In the Northeast . . .
Governor Ned Lamont issued a mask order requiring face coverings for “any person in a public place in Connecticut who is unable to or does not maintain a safe social distance of approximately six feet from every other person.” Children under the age of two or in childcare are exempt.
Governor John Carney modified his state of emergency with an order recommending children between 2-12-years-old to wear face masks, and requiring all residents over the age of 12 to wear face coverings when in public.
District of Columbia (territory)
Mayor Muriel Bowser issued a mask order requiring everyone ages three and up to wear masks when leaving home and required business to deny service to those not wearing masks.
Governor Janet Mills issued a mask order requiring everyone to wear face coverings in public settings wherever they cannot socially distance; the order also requires large retailers and all members of the restaurant industry to enforce those rules.
Governor Charlie Baker has issued a mask order requiring everyone over the age of two to wear face coverings since May 6.
Governor Phil Murphy issued a mask order July 8, requiring everyone over the age of two to wear face coverings in indoor and outdoor spaces; other state orders require construction and agricultural workers to also wear masks.
Governor Andrew Cuomo’s mask order has required everyone over the age of two to wear masks when in public places where they are unable to maintain social distance since April 17.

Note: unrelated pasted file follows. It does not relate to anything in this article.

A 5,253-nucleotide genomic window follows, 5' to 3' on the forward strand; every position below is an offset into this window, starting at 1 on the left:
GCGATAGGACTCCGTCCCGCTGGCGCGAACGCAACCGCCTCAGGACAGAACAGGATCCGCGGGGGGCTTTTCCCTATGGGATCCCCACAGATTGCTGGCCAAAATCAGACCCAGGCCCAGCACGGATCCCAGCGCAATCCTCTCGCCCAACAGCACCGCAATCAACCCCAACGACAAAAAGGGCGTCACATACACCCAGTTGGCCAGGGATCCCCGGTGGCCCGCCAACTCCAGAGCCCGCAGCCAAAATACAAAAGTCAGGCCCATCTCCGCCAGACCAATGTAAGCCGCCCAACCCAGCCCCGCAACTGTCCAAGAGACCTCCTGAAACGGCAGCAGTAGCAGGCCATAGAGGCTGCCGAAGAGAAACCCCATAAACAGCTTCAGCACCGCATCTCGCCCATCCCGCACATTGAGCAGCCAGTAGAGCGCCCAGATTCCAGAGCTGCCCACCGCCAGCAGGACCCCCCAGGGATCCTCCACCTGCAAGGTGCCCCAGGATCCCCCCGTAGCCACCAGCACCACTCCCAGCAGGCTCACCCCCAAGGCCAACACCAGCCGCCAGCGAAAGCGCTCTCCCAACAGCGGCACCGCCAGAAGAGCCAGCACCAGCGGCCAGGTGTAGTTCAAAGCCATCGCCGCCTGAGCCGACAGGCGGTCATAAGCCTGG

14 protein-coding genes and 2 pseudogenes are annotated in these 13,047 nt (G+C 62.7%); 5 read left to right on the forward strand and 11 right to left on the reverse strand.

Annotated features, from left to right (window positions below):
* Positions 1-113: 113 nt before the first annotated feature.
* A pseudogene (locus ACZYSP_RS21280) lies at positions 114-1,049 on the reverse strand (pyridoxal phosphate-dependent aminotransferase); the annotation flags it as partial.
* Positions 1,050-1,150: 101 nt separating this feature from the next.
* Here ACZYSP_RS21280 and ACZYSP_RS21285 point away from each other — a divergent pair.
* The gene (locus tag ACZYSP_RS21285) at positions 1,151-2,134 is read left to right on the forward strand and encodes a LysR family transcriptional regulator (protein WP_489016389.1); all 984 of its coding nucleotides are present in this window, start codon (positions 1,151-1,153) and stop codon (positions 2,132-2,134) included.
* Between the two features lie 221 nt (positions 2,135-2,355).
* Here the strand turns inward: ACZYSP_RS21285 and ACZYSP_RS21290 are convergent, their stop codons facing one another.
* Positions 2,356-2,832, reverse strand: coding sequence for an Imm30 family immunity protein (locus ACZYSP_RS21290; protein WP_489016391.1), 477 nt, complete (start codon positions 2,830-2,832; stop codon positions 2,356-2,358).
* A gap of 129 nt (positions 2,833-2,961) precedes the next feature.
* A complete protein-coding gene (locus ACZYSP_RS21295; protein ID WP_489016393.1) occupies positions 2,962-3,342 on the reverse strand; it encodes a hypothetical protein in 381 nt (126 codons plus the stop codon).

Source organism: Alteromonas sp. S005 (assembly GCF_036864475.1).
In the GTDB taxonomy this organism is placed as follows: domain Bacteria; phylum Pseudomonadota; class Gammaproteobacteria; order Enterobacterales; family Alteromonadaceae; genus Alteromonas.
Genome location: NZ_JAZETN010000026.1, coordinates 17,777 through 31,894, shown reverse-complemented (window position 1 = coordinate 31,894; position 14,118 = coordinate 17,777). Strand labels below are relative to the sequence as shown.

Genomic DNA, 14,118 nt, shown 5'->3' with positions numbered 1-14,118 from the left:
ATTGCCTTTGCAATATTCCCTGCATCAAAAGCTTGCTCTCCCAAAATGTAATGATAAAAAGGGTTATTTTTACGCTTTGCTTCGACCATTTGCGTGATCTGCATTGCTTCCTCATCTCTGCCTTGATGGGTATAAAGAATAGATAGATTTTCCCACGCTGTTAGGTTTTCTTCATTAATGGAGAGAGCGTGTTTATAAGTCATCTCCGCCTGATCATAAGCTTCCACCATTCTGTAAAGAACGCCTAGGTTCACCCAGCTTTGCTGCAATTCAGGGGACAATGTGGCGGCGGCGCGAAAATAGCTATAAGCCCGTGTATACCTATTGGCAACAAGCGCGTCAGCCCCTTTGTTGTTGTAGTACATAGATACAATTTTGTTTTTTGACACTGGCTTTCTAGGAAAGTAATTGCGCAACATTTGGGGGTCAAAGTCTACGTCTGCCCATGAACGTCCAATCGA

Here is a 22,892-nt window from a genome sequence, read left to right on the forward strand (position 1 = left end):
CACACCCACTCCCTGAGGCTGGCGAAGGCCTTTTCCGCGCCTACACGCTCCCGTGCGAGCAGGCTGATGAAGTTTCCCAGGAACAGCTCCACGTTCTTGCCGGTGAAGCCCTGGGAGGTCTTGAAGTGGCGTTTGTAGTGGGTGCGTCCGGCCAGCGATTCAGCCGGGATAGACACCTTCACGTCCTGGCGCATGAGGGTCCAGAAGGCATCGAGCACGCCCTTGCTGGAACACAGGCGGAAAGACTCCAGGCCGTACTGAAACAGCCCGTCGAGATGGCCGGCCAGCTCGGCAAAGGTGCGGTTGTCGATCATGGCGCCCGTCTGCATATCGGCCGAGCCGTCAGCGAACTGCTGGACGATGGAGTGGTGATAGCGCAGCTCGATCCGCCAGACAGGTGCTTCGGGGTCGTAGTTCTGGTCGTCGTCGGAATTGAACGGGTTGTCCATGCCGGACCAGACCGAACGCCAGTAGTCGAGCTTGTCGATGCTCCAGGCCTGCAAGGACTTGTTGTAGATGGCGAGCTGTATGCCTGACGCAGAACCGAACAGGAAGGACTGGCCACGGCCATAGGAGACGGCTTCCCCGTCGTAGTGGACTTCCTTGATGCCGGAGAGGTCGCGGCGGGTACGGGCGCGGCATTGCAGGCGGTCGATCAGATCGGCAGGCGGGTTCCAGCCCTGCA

Governor Tom Wolf issued a July 1 mask order being enforced by Health Secretary Rachel Levine; the order requires everyone age two and older to wear face coverings in indoor and outdoor public places.
Puerto Rico (territory)
Governor Wanda Vázquez issued a health order requiring face coverings at all public places.
Governor Gina Raimondo issued an executive order on May 8 requiring face coverings for everyone over the age of two in all places where they cannot easily maintaining six feet of distance.
Governor Phil Scott issued a mask order beginning August 1 requiring residents age two and up to wear a mask in all public settings where social distancing is unable to be maintained.
Is Your State One Without A Mask Mandate?
The University of Washington’s Institute of Health Metrics and Evaluation has warned that the refusal of Iowa’s governor, Kim Reynolds, to require masks in public spaces will cost 700 additional lives over the next three months. https://t.co/BGw3vKIyG5
— Rob Sand (@RobSandIA) August 10, 2020
States that do not have a statewide mask mandate in place include the following:
- New Hampshire
- North Dakota
- South Carolina
- South Dakota
Coronavirus case and death rates vary wildly across states without mask mandates, partly because some governors have issued more city-specific guidelines on masks, while others have taken steps to prevent any local authorities from issuing mask mandates.
For example, nearly all the states in the above list – except Georgia and Iowa – have mask mandates at the county level or in the state’s most populous cities (Miami-Dade County and the cities of Boise, St. Louis and Anchorage were issued mask mandates at a local level, for example).
However, Georgia’s governor, Brian Kemp, filed a lawsuit to prevent the mayor of Atlanta from implementing a mask mandate; he later withdrew the suit, but the state, where residents are “strongly encouraged to wear face coverings as practicable,” continues to have high numbers of coronavirus cases and deaths in areas without a mandate. Iowa’s governor, Kim Reynolds, has taken a similar stance; her emergency order does not mention face coverings and she has claimed that cities and counties are not authorized to mandate the wearing of masks.